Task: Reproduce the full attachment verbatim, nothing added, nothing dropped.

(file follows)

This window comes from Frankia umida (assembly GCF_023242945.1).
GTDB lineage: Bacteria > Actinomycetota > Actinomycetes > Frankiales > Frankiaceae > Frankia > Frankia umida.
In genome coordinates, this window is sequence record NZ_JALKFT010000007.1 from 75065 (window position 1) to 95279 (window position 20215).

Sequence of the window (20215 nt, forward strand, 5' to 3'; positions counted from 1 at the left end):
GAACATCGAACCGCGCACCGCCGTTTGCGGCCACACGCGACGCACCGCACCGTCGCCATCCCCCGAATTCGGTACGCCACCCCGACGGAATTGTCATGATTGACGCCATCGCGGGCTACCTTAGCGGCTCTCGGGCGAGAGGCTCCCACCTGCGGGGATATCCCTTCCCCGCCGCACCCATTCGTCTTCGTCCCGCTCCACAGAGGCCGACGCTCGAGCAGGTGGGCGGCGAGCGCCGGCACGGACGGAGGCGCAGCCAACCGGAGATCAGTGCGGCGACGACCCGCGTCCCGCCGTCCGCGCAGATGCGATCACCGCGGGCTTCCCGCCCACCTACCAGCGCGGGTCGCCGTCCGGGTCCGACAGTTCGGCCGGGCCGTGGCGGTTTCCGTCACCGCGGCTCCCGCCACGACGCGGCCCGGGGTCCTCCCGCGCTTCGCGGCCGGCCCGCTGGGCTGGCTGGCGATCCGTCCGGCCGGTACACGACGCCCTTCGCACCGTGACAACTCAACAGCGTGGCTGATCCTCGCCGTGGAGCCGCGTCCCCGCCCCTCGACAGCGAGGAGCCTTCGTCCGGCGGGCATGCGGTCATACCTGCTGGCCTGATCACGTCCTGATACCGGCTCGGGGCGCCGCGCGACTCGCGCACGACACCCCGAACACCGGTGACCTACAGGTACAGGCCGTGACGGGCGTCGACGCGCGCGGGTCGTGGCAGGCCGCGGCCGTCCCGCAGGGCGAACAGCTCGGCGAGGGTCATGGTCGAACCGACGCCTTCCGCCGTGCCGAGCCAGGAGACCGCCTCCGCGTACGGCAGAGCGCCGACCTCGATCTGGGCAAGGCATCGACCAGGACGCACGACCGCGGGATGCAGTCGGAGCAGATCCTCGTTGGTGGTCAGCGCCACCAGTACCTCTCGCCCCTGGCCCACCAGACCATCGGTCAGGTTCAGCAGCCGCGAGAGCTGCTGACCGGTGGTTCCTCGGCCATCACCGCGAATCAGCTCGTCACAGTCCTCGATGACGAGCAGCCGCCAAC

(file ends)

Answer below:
This window comes from Frankia umida (assembly GCF_023242945.1).
GTDB lineage: Bacteria > Actinomycetota > Actinomycetes > Frankiales > Frankiaceae > Frankia > Frankia umida.
In genome coordinates, this window is sequence record NZ_JALKFT010000007.1 from 75065 (window position 1) to 95279 (window position 20215).

Sequence of the window (20215 nt, forward strand, 5' to 3'; positions counted from 1 at the left end):
GAACATCGAACCGCGCACCGCCGTTTGCGGCCACACGCGACGCACCGCACCGTCGCCATCCCCCGAATTCGGTACGCCACCCCGACGGAATTGTCATGATTGACGCCATCGCGGGCTACCTTAGCGGCTCTCGGGCGAGAGGCTCCCACCTGCGGGGATATCCCTTCCCCGCCGCACCCATTCGTCTTCGTCCCGCTCCACAGAGGCCGACGCTCGAGCAGGTGGGCGGCGAGCGCCGGCACGGACGGAGGCGCAGCCAACCGGAGATCAGTGCGGCGACGACCCGCGTCCCGCCGTCCGCGCAGATGCGATCACCGCGGGCTTCCCGCCCACCTACCAGCGCGGGTCGCCGTCCGGGTCCGACAGTTCGGCCGGGCCGTGGCGGTTTCCGTCACCGCGGCTCCCGCCACGACGCGGCCCGGGGTCCTCCCGCGCTTCGCGGCCGGCCCGCTGGGCTGGCTGGCGATCCGTCCGGCCGGTACACGACGCCCTTCGCACCGTGACAACTCAACAGCGTGGCTGATCCTCGCCGTGGAGCCGCGTCCCCGCCCCTCGACAGCGAGGAGCCTTCGTCCGGCGGGCATGCGGTCATACCTGCTGGCCTGATCACGTCCTGATACCGGCTCGGGGCGCCGCGCGACTCGCGCACGACACCCCGAACACCGGTGACCTACAGGTACAGGCCGTGACGGGCGTCGACGCGCGCGGGTCGTGGCAGGCCGCGGCCGTCCCGCAGGGCGAACAGCTCGGCGAGGGTCATGGTCGAACCGACGCCTTCCGCCGTGCCGAGCCAGGAGACCGCCTCCGCGTACGGCAGAGCGCCGACCTCGATCTGGGCAAGGCATCGACCAGGACGCACGACCGCGGGATGCAGTCGGAGCAGATCCTCGTTGGTGGTCAGCGCCACCAGTACCTCTCGCCCCTGGCCCACCAGACCATCGGTCAGGTTCAGCAGCCGCGAGAGCTGCTGACCGGTGGTTCCTCGGCCATCACCGCGAATCAGCTCGTCACAGTCCTCGATGACGAGCAGCCGCCAAC